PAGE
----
Sabandia is a quiet place, uitside of Arequipa, there is a nice alpaca which is perfect to use as alpaca top model.
Close to this relax place you will find also good arequipeno restaurants with open areas in contact with nature , The volcan misti looks from here really impresionant.Related to:
- Adventure Travel
- Food and Dining
The Amazon Conservatory of Tropical Studies
I have written tips about the Amazon Conservatory of Tropical Studies under my "Things to Do" and "Hotels" categories because it is both a research station for scientists and a lodge where guests can stay while exploring the surrounding rainforest.
Built by CONAPAC, a Peruvian conservation organization, and opened in 1993, the Amazon Conservatory of Tropical Studies is used mainly as a scientific research station for the study of the Amazonian rainforest. However, guests are welcome to stay in the lodge and participate in various activities. A donation to help maintain the canopy walkway and enlarge the surrounding rainforest reserve is included in the price of a room.
The Amazon Canopy Walkway (see the tip under my "Things to Do" category for more information) is maintained and operated by the Amazon Conservatory of Tropical Studies, and is about a five-minute hike from the lodge.
Guests can hike on the numerous trails through the rainforest (pictured above), visit the nearby canopy walkway, or relax in the hammock house. One of the trails is called the Medicine Trail, and is used to teach visitors about rainforest plants that are used in modern medicine or by the natives as remedies for various maladies. Resident naturalists are available to teach visitors about the local flora and fauna, and about the Amazonian rainforest and its ecosystems in general.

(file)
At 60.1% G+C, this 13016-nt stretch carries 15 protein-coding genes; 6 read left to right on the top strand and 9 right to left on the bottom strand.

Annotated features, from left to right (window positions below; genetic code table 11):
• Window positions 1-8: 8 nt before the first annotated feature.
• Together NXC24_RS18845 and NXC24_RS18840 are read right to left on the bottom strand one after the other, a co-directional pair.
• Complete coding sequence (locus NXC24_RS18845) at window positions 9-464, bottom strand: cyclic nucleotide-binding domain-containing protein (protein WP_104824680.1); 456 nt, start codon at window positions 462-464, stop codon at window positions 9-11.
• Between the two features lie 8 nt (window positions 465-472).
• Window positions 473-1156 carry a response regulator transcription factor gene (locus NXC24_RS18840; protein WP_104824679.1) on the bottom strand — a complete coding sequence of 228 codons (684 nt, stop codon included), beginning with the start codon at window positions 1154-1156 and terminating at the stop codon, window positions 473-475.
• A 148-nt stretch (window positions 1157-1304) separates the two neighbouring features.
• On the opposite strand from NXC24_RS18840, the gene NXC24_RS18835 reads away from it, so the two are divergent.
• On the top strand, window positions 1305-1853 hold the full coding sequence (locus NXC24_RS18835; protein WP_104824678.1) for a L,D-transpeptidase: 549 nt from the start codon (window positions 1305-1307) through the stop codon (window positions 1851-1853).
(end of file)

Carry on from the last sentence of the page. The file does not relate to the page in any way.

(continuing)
The Ruins of Ollantaytambo
The Ruins of Ollantaytambo are high up on a steep mountainside above the village of Ollantaytambo. It is a long, difficult climb, especially for those not accustomed to the altitude. These ruins are not as spectacular as those at Machu Picchu, but are impressive nevertheless.
In the mid-fifteenth century, the Inca Emperor Pachacuti conquered the region, destroyed the town that predated Ollantaytambo, and built a ceremonial center that he named Llacta, later to be called Ollantaytambo. (Ollantaytambo can refer to the town or the Inca ruins. For the sake of clarity, when I discuss Ollantaytambo in this tip, it will refer to the ruins). While constructing Ollantaytambo, Emperor Pachacuti rebuilt the town, terraced the hillsides for agricultural purposes, and started an irrigation system in the river valley. The thriving center that resulted from his construction program became part of the emperor's royal estate.
At the time of the Spanish conquest, Ollantaytambo was the stronghold and temporary capital of Manco Inca Yupanqui, the leader of the Inca resistance against the Spanish. It was at this time that Ollantaytambo became known as a fortress, but in reality the structures were used only for religious purposes and for the study of astronomy. This "fortress" was the only place where the Spanish lost a major battle during the conquest of Peru. In 1536, Manco Inca Yupanqui defeated the Spanish forces under Francisco Pizarro. After being showered with arrows, spears, stones, and boulders from the steep terraces, and being flooded when water channels were diverted, Pizarro and his army beat a hasty retreat. However, the following year Manco Inca Yupanqui left Ollantaytambo for the more heavily fortified site of Vilcabamba, and Ollantaytambo was taken over by the Spanish.